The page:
The Grand Mufti of Zimbabwe Ismail Musa Menk has arrived in Uganda Charity Visit Dinner organized by Imnaq Social Development and DAAWA.
The Mufti, who arrived yesterday, is expected to meet President Yoweri Kaguta Museveni, the supreme Mufti of Uganda Sheikh Shaban Ramadhan Mubajje and lay the foundation stone of Musa Islamic Centre.
He is expected to be guided around various tourism centers, National parks and the source of the Nile. He will on Wednesday attend the Inauguration of Musa Quran Memorisation Centre at the National Mosque in Old Kampala.
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Menk was born in Harare, where he undertook his initial Islamic studies with his father, Maulana Musa Menk, memorizing the Quran and learning Arabic, Urdu and Hanafi fiqh. He subsequently studied at the Islamic University of Madinah. He completed his Islamic studies and became a Mufti in the Hanafi fiqh at Dār Al-‘Ulūm Kantharia, Gujurat, India. Menk is known especially in eastern Africa and teaches internationally.
Menk opposes terrorism and has pledged his aid in curbing religious extremism in the Maldives. On 31 March 2018, he urged Liberian Muslims to avoid Muslim-Christian violence, arguing that Muslims and Christians are brothers and sisters from one father, the prophet Adam. He blames western media for misleading the world that Muslims are generally terrorists. According to Gulf News, Menk said that everyone on this earth is a part of a family and has one maker; therefore, no one has the right to force any belief or faith on another.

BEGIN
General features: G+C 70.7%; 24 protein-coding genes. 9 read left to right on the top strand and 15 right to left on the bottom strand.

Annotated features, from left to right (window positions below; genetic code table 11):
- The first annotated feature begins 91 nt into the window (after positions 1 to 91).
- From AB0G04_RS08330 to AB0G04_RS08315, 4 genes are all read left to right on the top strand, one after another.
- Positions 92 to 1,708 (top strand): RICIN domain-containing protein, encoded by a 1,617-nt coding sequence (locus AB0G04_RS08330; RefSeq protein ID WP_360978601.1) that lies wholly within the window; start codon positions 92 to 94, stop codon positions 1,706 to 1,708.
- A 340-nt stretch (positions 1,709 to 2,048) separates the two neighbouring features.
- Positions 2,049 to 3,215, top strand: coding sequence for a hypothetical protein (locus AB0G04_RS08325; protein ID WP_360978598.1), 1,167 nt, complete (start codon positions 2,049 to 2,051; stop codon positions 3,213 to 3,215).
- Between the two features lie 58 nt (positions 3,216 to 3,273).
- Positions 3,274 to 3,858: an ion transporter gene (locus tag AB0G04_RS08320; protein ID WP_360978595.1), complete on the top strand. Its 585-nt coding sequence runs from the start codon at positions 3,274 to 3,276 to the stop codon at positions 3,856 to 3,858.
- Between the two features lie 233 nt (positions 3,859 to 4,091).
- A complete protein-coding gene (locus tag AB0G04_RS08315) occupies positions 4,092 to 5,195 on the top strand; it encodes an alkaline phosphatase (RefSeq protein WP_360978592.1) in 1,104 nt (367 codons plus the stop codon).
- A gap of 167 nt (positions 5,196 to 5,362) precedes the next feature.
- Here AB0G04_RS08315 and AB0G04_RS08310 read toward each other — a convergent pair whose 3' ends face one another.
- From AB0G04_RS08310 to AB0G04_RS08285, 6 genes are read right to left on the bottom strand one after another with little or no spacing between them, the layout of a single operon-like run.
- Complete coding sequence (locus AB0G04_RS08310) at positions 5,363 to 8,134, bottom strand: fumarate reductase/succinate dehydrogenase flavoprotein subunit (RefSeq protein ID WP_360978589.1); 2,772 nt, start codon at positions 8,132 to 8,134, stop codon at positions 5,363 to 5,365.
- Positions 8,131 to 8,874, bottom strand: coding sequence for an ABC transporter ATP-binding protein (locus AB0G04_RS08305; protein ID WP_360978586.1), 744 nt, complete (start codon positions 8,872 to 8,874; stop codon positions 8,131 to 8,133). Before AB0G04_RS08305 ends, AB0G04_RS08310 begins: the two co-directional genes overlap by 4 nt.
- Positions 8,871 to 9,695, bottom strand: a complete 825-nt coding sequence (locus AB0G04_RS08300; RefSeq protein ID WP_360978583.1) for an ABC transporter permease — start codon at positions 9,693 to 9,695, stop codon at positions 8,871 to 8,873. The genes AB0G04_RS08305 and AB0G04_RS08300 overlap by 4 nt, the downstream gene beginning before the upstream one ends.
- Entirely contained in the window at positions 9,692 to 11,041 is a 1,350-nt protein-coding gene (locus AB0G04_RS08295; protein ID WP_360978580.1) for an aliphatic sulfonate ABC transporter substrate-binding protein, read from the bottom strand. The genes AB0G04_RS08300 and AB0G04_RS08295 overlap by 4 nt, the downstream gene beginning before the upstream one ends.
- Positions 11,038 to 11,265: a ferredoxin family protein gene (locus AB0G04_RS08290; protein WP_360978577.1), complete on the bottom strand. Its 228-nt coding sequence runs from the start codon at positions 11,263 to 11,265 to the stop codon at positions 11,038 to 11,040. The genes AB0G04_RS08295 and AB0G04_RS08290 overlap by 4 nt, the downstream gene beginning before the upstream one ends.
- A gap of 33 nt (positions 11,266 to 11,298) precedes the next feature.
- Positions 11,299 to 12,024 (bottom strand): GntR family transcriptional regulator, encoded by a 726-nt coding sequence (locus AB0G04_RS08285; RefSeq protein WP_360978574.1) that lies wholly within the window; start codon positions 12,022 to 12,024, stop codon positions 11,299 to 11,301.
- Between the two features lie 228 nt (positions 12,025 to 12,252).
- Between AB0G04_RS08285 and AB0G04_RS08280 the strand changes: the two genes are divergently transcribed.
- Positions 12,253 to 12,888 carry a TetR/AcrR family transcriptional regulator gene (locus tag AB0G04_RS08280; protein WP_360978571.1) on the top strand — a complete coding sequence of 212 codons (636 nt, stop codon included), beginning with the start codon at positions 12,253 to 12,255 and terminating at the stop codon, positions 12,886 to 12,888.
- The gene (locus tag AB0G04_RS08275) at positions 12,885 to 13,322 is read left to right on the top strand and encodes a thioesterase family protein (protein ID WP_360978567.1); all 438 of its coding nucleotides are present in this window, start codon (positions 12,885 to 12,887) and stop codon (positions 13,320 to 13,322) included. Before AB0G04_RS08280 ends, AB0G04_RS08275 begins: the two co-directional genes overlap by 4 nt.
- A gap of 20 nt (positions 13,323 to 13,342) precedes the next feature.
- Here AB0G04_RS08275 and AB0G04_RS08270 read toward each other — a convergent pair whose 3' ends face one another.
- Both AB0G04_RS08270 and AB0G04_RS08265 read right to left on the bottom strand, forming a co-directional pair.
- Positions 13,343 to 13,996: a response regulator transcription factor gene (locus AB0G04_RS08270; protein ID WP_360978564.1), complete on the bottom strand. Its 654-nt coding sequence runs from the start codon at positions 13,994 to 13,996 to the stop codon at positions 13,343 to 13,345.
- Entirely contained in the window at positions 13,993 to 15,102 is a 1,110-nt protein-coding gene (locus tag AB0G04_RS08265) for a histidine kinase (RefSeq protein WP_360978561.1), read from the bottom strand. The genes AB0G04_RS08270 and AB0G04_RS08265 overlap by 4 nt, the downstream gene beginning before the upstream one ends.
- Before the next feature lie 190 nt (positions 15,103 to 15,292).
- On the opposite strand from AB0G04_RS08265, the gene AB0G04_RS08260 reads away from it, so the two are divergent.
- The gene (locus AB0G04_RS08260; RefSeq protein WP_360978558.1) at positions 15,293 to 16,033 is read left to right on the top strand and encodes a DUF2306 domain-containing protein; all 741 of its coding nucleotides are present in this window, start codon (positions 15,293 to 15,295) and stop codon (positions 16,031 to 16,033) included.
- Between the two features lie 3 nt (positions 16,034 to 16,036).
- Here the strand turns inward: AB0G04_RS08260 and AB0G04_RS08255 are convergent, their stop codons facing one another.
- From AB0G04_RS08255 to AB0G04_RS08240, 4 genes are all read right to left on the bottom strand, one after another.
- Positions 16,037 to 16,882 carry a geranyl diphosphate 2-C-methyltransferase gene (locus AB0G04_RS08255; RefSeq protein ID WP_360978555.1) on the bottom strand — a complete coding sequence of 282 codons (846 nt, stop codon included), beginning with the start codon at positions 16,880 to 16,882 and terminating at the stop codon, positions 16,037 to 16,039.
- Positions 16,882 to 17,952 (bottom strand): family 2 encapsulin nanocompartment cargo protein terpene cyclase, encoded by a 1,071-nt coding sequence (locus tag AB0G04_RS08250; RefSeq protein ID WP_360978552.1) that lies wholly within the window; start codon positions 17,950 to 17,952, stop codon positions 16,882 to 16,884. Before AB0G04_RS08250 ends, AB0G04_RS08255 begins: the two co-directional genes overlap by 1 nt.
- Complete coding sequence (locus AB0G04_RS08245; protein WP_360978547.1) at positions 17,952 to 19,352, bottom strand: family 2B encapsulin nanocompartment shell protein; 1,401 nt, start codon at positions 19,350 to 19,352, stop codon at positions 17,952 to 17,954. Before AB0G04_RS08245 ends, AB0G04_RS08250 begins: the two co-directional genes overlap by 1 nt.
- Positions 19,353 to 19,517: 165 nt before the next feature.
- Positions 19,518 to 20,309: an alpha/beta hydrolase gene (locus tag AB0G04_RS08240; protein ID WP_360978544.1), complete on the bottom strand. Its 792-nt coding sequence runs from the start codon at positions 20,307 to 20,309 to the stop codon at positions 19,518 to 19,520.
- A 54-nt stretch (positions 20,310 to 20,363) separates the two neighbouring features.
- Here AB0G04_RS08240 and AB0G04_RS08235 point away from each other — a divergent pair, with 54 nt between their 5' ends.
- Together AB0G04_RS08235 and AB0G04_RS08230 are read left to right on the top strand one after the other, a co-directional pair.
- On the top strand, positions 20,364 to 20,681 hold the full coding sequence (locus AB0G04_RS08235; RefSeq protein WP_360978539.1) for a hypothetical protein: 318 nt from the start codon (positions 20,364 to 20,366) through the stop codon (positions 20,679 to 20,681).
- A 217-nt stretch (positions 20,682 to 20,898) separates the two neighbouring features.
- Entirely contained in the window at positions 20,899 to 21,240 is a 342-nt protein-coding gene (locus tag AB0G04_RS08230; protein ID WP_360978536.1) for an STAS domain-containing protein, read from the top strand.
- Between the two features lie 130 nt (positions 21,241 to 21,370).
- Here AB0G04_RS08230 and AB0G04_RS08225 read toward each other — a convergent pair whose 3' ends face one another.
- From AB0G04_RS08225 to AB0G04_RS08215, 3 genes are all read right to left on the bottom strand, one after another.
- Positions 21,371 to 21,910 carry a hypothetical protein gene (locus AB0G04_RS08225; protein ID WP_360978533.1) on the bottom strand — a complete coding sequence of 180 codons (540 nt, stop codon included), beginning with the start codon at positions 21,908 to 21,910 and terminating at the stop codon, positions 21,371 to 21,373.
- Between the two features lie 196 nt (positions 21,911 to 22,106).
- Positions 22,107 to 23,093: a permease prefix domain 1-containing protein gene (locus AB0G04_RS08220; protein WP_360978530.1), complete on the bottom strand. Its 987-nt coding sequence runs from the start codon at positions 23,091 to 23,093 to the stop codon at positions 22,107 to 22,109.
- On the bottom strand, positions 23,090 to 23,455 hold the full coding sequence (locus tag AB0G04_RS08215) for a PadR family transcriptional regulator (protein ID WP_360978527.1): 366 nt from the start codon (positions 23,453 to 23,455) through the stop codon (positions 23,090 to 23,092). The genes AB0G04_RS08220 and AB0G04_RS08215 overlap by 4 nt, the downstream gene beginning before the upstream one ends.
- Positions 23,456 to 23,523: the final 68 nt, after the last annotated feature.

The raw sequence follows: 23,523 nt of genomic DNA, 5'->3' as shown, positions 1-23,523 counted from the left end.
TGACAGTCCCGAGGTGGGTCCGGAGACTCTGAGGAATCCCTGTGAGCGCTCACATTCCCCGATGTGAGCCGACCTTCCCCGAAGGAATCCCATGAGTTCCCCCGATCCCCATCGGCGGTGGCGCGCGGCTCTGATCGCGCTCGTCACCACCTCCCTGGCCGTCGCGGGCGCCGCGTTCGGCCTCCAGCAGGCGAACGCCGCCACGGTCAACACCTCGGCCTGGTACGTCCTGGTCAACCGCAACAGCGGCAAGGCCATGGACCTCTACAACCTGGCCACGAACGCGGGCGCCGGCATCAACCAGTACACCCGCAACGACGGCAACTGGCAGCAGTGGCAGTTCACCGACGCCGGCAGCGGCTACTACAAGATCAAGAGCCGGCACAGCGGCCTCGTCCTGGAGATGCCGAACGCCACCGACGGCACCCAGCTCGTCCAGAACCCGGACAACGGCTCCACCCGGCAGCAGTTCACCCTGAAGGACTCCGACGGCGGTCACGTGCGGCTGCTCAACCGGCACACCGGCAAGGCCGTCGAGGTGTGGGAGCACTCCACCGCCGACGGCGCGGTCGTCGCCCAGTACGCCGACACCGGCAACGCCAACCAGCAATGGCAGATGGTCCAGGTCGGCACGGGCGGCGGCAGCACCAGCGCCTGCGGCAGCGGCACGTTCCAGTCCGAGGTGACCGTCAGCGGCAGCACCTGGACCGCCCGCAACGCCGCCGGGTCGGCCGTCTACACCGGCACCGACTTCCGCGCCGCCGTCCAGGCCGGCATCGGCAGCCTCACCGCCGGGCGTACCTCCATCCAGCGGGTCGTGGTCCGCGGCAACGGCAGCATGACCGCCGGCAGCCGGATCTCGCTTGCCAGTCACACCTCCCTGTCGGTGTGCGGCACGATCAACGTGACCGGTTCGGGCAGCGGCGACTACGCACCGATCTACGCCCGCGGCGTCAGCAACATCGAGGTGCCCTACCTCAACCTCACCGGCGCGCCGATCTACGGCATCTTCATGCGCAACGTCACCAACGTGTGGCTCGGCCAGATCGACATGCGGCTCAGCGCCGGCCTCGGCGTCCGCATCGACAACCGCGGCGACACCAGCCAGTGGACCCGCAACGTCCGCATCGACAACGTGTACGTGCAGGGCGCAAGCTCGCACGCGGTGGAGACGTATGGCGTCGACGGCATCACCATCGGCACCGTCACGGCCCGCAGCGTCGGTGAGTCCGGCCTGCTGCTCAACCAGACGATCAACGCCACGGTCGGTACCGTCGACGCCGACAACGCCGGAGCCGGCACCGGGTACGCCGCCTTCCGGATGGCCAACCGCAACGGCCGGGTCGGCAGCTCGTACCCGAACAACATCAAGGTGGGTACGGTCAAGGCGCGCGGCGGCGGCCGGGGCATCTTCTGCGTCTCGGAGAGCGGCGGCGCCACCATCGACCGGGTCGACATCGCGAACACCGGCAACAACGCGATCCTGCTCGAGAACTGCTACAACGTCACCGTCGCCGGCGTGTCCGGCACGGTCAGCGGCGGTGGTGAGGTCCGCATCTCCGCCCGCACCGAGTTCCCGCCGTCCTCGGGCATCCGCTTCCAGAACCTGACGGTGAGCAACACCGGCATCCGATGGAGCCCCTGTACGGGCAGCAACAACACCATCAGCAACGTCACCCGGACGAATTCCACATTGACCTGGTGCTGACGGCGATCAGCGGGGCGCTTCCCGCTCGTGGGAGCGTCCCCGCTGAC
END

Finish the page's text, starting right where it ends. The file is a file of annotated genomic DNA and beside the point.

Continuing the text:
In 2013, he was due to visit six British universities Oxford, Leeds, Leicester, Liverpool, Cardiff and Glasgow – but the speaking tour was cancelled after student unions and university officials expressed concern about his views. Menk’s controversial statement included these words: “How can you engage in acts of immorality with the same sex?. The Qur’an clearly says it is wrong what you are doing… Allah speaks about how filthy this is. With all due respect to the animals, [homosexuals] are worse than animals.
On 31 October 2017, Singapore banned Menk from its borders because it believes he expresses views incompatible with its multicultural laws and policies. According to the Straits Times, he has asserted that “it is blasphemous for Muslims to greet believers of other faiths during festivals such as Christmas or Deepavali”.
Singapore’s Ministry of Home Affairs said in a statement that its decision to reject Menk’s application for a short-term work pass stemmed from his “segregationist and divisive teachings”. The Majlisul Ulama Zimbabwe, Menk’s own institution, released a statement to express “regret and dismay” regarding the ban. It said that Menk was an “asset to multi‐cultural, multi‐religious Zimbabwe” and that viewers should “listen to his sermons in full” and not “edited clips of a few minutes” to see the moderate path he has chosen.
In November 2018, the Danish government banned Menk from entering its borders.